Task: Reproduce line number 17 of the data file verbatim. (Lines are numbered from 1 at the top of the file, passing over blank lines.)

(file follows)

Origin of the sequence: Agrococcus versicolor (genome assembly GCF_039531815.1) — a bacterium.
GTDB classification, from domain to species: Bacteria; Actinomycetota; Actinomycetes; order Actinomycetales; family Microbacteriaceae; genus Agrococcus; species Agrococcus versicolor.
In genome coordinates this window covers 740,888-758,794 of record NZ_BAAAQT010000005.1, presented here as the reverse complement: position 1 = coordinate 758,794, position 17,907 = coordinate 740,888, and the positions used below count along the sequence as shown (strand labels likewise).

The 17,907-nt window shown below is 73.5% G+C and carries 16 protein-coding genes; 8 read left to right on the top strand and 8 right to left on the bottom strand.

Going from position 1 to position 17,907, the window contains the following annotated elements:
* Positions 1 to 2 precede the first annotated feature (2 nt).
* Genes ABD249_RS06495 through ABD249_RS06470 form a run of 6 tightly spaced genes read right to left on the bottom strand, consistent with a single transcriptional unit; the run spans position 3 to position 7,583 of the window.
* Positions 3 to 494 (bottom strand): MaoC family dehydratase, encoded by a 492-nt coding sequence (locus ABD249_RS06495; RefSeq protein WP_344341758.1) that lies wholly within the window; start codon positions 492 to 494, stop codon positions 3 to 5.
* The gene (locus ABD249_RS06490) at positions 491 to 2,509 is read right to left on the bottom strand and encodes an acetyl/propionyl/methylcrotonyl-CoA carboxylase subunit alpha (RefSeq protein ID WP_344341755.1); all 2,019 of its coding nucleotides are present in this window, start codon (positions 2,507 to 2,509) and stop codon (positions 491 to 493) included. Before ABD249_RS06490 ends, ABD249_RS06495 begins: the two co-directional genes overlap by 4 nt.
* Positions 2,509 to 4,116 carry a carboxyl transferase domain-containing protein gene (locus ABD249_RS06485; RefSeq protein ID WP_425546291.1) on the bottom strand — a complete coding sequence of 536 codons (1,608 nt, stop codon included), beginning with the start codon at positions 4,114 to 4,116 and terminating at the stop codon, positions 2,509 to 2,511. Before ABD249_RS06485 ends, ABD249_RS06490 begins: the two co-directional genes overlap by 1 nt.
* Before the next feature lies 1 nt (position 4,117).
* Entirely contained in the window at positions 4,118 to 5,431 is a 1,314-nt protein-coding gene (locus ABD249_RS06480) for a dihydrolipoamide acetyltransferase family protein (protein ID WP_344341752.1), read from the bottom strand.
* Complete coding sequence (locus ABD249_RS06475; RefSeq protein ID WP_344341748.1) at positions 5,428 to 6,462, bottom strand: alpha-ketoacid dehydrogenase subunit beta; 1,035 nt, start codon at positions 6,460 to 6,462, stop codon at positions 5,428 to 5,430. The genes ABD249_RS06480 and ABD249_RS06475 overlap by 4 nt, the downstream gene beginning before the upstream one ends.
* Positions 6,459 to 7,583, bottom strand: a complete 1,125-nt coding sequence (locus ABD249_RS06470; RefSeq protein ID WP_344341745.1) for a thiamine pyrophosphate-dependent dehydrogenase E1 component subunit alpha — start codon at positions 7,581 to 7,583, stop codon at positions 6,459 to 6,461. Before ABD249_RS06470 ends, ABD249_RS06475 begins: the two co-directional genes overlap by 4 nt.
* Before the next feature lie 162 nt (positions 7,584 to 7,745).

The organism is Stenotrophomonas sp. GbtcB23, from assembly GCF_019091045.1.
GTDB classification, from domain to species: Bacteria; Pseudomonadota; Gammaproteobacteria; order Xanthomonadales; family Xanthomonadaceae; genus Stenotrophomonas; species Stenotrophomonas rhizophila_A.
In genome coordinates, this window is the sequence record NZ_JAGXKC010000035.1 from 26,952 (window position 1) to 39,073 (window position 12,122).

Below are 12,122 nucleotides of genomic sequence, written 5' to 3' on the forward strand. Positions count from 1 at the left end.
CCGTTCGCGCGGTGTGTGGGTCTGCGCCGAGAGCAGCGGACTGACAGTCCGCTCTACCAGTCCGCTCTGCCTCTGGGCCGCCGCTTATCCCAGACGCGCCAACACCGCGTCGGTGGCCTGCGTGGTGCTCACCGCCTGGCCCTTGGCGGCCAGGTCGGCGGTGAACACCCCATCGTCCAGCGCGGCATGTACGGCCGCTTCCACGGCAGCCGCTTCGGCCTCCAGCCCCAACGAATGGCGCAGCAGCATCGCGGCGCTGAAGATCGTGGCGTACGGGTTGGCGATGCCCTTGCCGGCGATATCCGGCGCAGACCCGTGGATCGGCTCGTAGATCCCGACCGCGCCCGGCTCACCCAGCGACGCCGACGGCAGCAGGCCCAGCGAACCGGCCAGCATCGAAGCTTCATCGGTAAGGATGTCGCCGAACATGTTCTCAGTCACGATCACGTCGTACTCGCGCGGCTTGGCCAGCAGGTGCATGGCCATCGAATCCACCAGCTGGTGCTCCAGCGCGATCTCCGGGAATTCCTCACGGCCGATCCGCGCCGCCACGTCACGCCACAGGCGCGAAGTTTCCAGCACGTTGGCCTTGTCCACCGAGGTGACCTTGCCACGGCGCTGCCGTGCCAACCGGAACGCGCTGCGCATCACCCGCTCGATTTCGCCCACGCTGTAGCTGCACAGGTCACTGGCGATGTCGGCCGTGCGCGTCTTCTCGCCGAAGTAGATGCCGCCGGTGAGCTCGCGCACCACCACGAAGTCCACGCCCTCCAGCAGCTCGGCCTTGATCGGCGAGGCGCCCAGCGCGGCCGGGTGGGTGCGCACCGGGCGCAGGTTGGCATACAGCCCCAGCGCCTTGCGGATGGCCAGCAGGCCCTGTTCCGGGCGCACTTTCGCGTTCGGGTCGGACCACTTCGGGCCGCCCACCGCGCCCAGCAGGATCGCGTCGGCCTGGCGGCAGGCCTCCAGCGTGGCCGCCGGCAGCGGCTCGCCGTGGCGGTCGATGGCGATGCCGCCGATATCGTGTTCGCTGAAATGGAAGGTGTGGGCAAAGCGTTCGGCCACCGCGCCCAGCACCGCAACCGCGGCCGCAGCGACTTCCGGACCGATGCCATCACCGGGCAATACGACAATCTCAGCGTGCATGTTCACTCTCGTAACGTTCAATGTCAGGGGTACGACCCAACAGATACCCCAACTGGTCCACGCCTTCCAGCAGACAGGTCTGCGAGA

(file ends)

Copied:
GTDB classification, from domain to species: Bacteria; Pseudomonadota; Gammaproteobacteria; order Xanthomonadales; family Xanthomonadaceae; genus Stenotrophomonas; species Stenotrophomonas rhizophila_A.